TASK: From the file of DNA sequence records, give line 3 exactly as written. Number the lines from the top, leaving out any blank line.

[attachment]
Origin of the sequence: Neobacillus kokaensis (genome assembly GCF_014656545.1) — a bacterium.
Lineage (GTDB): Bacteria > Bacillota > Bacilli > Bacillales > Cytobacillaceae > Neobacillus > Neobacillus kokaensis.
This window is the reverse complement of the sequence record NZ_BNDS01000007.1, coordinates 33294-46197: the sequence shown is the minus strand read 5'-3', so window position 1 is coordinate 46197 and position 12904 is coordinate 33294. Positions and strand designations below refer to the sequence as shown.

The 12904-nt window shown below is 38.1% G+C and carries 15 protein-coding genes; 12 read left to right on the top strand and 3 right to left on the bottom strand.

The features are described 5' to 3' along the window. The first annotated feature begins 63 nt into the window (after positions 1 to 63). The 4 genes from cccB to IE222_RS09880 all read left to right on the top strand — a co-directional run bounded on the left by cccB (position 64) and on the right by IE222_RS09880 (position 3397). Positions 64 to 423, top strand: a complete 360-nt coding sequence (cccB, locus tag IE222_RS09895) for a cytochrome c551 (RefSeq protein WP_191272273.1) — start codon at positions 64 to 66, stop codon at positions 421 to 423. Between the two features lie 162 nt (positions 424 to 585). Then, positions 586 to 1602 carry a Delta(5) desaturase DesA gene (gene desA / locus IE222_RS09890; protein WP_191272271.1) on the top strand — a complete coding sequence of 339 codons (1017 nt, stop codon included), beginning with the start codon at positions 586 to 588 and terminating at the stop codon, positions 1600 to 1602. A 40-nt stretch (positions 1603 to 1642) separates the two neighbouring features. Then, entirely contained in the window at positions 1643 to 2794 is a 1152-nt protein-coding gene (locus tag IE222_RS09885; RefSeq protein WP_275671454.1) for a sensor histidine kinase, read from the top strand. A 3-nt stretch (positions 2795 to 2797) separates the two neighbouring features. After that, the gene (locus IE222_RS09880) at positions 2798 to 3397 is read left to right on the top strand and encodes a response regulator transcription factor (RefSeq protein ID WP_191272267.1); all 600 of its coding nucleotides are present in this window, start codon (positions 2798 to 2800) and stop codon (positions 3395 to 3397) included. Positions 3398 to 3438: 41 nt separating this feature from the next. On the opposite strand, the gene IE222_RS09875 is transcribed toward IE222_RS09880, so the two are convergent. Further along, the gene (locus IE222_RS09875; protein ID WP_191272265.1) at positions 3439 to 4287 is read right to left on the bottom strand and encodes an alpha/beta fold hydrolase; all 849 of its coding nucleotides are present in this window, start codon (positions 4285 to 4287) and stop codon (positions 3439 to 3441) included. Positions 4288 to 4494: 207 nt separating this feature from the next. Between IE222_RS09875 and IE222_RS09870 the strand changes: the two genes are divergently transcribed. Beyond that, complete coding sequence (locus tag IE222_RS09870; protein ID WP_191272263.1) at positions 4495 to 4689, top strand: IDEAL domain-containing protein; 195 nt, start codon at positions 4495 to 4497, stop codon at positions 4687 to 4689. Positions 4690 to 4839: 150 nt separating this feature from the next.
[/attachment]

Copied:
This window is the reverse complement of the sequence record NZ_BNDS01000007.1, coordinates 33294-46197: the sequence shown is the minus strand read 5'-3', so window position 1 is coordinate 46197 and position 12904 is coordinate 33294. Positions and strand designations below refer to the sequence as shown.